This was one instance when the error came from an incorrect or later revised box score.

There were several other instances in which box scores viewed at the time were either incorrect or later revised. These changes did not change the Player of the Game winner, but gave those players a slightly different Box-Toppers game score. 

There were nine instances of this, most of which happened in April at a time I was relying on box scores from USAToday.com. I moved away from this source when I discovered oddities in the box scores that a USA Today editor could not explain. I noted that USA Today’s boxscores listed pinch hitters who batted more than once without denoting what field position the player represented on their subsequent at bats. In USA Today’s box scores, there is only space, it seems, for the first position a player represents. I would have to check another box score to see if a player changed position during a game or to see what position they played after pinch hitting. When I asked an editor about this, I was told simply they receive their box scores from the Associated Press. Since I found myself constantly double-checking these box scores, I found other, more reliable sources after April. And after auditing much of the season, I discover that most errors related to incorrect box scores happened in April when I relied on USA Today.

While I discovered the error about deGrom’s Box-Toppers point total in November, I began this round of more exhaustive auditing in January as I was researching a post about the Box-Toppers point totals of the top 10 wins leaders.

I found that wins leader Snell earned Player of the Game honors in all but two of his 21 wins, which is actually very impressive. It’s odd for a starting pitcher to be Player of the Game in nearly all the games he wins—usually another pitcher or batter will earn Player of the Game honors in several of those wins. So I went to see what players had beaten Snell for Player of the Game in those two wins.

On June 9, Snell earned the win but did not earn Player of the Game. He had a Box-Toppers game score of -5.0. Player of the Game was batter Mallex Smith with a Box-Toppers game score of +2.0. But on Aug. 10, I found that Snell should have been credited with Player of the Game honors in a game he won. Not only that, but he should have been credited with AL Player of the Day honors, giving him a total of 1.7 more Box-Toppers points.

So actually, Snell won Player of the Game honors in 20 of the 21 games he won, which is even more impressive.

I revised Snell’s total and changed the posts from Aug. 10 onward to reflect Snell’s higher point total, his higher place in the standings and his rise—earlier now with the corrected upward revision—to lead AL players and then all players in Box-Toppers points.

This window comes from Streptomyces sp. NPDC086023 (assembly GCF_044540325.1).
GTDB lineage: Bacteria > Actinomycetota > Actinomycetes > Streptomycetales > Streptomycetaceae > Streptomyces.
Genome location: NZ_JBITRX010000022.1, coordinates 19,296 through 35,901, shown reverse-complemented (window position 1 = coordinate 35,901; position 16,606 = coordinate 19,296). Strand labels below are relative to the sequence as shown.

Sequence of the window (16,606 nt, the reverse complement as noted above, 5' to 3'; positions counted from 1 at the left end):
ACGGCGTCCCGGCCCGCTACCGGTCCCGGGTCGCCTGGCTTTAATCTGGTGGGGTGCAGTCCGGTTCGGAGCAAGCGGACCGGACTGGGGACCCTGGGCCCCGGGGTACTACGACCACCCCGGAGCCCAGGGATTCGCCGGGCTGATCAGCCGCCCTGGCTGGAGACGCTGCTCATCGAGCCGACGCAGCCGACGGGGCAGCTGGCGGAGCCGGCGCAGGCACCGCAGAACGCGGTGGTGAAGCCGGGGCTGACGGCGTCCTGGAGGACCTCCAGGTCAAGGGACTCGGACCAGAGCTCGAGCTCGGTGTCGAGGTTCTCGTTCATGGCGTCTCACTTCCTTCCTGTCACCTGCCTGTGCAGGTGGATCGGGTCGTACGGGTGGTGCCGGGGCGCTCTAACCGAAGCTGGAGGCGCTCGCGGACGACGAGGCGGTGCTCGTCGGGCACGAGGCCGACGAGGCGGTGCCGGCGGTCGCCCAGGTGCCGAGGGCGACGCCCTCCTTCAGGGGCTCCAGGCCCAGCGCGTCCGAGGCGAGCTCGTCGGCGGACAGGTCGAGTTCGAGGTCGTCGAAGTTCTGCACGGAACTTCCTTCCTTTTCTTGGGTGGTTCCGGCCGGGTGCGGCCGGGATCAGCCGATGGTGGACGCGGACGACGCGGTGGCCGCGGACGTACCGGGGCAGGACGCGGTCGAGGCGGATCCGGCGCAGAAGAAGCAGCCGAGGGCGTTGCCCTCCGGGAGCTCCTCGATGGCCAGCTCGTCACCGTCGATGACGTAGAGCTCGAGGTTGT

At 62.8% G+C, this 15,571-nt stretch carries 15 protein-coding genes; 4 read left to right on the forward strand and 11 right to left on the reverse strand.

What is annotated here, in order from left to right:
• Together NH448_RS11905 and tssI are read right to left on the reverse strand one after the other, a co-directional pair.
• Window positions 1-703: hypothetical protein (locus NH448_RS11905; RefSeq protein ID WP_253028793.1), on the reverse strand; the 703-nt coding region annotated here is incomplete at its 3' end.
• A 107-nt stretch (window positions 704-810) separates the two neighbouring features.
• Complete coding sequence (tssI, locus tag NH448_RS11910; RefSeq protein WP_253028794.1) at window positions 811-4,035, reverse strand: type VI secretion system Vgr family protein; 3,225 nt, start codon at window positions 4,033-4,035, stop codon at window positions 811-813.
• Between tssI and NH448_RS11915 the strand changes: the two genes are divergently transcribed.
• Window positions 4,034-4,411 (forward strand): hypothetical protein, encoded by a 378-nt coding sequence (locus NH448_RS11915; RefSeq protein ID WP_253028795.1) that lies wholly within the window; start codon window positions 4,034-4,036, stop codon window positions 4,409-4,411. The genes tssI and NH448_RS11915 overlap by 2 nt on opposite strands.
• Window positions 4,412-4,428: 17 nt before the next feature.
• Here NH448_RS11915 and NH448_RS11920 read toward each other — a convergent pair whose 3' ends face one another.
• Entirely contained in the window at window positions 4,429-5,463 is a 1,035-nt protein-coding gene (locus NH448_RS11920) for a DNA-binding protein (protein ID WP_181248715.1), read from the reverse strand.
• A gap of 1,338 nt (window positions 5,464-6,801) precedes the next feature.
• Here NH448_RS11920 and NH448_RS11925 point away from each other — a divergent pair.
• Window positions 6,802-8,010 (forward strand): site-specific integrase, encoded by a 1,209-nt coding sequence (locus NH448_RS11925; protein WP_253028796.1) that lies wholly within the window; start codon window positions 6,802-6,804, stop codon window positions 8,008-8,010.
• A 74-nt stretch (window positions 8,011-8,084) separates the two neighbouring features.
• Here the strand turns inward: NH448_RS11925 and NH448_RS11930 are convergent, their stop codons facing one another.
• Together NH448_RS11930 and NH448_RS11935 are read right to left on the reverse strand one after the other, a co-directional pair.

But after that, I wondered, where else have I made mistakes? This was the second fairly large mistake I had made in tabulating Box-Toppers statistics during the season. I don’t remember finding errors like that in my 24 years of record keeping—but that could be because I haven’t looked closely enough.

So I decided to take a fairly exhaustive look at the leaders to see if their results would change. I started with the top 10-ranked players in Box-Toppers points in 2018. I re-examined each team win in which they appeared to see who won Player of the Game honors and to double-check results. In that audit of the top 10 players I was discouraged to find errors resulting in different point totals for three other players—Sale, Nola and Carrasco. So I went further, eventually checking 45 players, looking at the box scores for each team victory they were involved in. In this process, I estimate that I re-examined box scores from about one-third of all the 2,430 games played in 2018. 

Out of those, I found five games where I selected the wrong Player of the Game and one in which the box score I used was incorrect.

And again, while point totals changed for 17 players, there were few substantial changes that resulted in any change of rankings. The biggest change is that Blake Snell won Box-Toppers Player of the Year honors by 2.1 points rather than 0.4 points. And also that Aaron Nola (rising from 20.1 points to 21.1) and Chris Sale (falling from 21.1 to 20.1) switched fifth- and sixth-place spots in overall Box-Toppers season player rankings.

For what it’s worth, this has been the most exhaustively researched post I’ve ever done for Box-Toppers, now nearly four weeks in the making. And unfortunately, I’m doing it to correct mistakes.

It stinks to make mistakes. But it stinks even more not to correct them. If you find other errors, please let me know. And thank you!

About Box-Toppers—Box-Toppers tracks who most helps their team win the most games. Using standard box score statistics, Box-Toppers uses a simple formula to determine a Player of the Game for each Major League Baseball game played. That player is the person who contributed most to his team’s win. In regular season games, players earn 1.0 Box-Toppers point for being named Player of the Game and can earn bonus points for being Player of the Day or top player or batter in their league for the day.

Box-Toppers strives for accuracy. See a mistake in a post? A wrong name, wrong team, grammar error, spelling goof, etc.? Thanks for pointing it out! Contact Box-Toppers here. Let's fix it and make it right.


Box-Toppers top 10 players for 2018 and top 10 players by category—AL and NL pitching and batting (originally posted at the end of the season, this post has been revised with the corrections spelled out in this post).

Box-Toppers top 100 players for 2018 (revised with corrections).